'Your papers, please' must never be heard in America
Independent voices from the TWT Communities
As Israeli planes hit targets in Syria for the second time in three days, some Republicans on Sunday ramped up their calls for President Obama to take stronger measures against the Assad regime — but the White House response was muted.
U.N. peacekeeping has had its share of successes, but its failures are more memorable. Two have been memorialized in the movies: the Somali debacle in "Black Hawk Down" and the Rwandan genocide in "Hotel Rwanda." After these disasters, the United Nations concluded it had been too ambitious. Two recent decisions, however, could represent a reversal and should raise concerns in Washington and Turtle Bay.
With Syria mired in open revolt, several other Middle Eastern and North African countries still reeling from the Arab Spring, and Iran at loggerheads with the United States over its nuclear program, it was astounding to hear Israel's president refer to a Muslim country this week not as a problem but as part of the solution.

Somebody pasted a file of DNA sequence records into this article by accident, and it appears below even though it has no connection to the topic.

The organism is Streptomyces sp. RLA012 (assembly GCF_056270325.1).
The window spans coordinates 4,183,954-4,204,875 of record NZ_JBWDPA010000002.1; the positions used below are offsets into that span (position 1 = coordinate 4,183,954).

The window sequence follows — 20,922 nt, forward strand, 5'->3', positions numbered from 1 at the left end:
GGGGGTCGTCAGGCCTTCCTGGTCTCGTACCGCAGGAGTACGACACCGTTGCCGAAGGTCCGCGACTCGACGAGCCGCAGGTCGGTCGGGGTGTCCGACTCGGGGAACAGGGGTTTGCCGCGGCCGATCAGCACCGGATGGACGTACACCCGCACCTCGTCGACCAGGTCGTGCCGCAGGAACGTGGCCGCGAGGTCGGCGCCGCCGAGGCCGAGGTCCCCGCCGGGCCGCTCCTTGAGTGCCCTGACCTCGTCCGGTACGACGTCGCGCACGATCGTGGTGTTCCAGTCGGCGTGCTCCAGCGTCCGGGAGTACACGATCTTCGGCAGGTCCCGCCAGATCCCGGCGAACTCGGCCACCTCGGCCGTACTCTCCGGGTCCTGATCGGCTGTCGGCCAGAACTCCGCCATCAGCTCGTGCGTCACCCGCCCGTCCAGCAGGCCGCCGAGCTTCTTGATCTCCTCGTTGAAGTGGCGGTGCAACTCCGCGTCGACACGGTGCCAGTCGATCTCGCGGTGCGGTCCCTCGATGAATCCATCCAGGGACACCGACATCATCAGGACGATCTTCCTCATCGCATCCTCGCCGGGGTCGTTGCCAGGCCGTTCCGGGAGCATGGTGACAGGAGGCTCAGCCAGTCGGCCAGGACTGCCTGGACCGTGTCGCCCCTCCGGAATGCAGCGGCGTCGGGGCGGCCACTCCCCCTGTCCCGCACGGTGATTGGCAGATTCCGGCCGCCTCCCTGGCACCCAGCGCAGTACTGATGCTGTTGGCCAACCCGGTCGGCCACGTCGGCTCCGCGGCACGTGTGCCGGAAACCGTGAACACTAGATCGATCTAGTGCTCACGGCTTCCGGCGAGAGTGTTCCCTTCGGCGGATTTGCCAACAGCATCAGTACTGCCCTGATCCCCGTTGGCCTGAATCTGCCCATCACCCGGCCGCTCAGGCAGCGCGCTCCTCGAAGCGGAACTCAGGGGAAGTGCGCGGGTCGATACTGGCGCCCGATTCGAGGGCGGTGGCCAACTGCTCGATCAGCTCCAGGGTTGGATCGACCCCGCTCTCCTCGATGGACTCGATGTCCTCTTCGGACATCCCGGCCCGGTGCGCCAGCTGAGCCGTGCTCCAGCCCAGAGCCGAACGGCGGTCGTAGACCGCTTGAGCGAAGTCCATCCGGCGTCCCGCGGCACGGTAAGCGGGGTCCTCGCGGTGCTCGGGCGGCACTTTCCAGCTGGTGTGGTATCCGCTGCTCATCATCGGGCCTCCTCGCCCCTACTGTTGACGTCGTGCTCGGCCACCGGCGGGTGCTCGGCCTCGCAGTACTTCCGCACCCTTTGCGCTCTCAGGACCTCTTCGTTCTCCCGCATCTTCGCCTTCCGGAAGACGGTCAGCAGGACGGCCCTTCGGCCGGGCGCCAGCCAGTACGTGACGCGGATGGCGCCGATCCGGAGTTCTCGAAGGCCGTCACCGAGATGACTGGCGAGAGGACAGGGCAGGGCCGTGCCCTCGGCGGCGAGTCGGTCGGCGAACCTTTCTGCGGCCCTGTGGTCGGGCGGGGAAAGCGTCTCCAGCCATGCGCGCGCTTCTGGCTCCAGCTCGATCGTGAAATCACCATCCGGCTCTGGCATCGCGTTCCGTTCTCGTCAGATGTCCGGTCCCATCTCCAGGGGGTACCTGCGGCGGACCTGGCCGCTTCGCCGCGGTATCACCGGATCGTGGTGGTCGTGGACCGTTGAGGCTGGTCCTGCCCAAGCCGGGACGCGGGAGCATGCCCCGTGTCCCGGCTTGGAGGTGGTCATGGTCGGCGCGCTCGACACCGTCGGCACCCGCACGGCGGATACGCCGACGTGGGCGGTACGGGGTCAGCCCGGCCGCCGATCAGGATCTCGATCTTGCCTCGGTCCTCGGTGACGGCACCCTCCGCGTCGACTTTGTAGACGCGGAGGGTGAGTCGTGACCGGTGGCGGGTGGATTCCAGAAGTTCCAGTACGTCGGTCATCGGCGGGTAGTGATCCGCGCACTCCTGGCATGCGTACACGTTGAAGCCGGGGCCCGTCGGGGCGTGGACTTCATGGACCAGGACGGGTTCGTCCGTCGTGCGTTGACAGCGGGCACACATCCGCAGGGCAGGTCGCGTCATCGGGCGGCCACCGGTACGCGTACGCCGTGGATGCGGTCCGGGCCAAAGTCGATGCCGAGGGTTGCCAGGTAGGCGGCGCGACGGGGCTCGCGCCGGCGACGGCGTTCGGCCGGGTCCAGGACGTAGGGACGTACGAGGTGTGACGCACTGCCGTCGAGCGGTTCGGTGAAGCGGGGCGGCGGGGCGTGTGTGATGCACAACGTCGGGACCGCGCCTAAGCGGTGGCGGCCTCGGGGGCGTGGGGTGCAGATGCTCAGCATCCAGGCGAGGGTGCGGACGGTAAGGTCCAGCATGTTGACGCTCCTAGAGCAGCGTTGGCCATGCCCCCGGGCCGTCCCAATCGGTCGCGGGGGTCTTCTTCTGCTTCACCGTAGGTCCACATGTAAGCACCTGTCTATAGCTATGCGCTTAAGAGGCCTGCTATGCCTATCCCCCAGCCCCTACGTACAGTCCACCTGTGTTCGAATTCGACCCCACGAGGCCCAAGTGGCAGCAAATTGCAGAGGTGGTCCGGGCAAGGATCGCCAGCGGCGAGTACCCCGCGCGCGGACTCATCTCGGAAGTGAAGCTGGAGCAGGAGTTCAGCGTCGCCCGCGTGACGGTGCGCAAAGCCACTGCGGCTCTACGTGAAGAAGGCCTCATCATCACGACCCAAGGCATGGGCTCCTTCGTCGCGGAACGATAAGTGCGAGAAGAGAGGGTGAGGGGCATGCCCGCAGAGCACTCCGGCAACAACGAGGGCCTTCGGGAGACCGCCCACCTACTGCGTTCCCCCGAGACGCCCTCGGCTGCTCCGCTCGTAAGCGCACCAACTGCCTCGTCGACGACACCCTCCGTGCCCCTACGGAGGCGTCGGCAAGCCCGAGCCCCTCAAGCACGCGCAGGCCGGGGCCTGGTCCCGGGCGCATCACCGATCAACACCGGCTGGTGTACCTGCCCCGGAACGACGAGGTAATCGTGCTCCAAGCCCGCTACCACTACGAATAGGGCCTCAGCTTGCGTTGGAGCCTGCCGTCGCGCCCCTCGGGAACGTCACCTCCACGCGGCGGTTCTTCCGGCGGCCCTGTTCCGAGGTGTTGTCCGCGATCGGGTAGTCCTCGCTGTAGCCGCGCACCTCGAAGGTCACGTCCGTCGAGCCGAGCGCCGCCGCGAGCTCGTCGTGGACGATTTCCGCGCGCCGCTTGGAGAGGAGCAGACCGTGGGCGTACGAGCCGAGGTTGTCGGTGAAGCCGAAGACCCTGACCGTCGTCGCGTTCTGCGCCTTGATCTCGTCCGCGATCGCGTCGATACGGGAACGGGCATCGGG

Sen. Dianne Feinstein reacted to White House confirmation that forces loyal to Syria President Bashar Assad have used chemical weapons on their own people by urging the United Nations Security Council to take "strong and meaningful action" to end the crisis in Syria.
Most Americans look at Iran with a mixture of revulsion and fatalism. The regime is about as bad as repressive regimes get, just behind North Korea. Like North Korea, it is working hard to develop a militarily useful arsenal of nuclear weapons in defiance of the international community.
Technicians upgrading Iran's main uranium enrichment facility have tripled their installations of high-tech machines that could be used in a nuclear weapons program to more than 600 in the past three months, diplomats said Wednesday.
China is pulling its weight when it comes to enforcing U.N. sanctions imposed on North Korea after the crumbling and hermetic Communist dictatorship carried out its third nuclear test, according to South Korean officials.
On Sunday, June 25, 1950, the Korean People's Army attacked across the 38th parallel, captured Seoul, the capital of the Republic of Korea, and began driving south. The battered South Korean army and their U.S. military advisers quickly were pushed into the "Pusan Perimeter" on the southern tip of the peninsula - and U.S. President Harry Truman took the case to the United Nations Security Council.
The White House said Friday it "would not be surprised" if North Korea launches a missile soon as tensions escalate on the peninsula.
Now that negotiations over Iran's illicit nuclear program have concluded, the Islamic regime is positive the West will start easing sanctions, not because Iran will halt its nuclear activity, but rather owing to a belief that the West has reached the end of its ability to pressure the regime.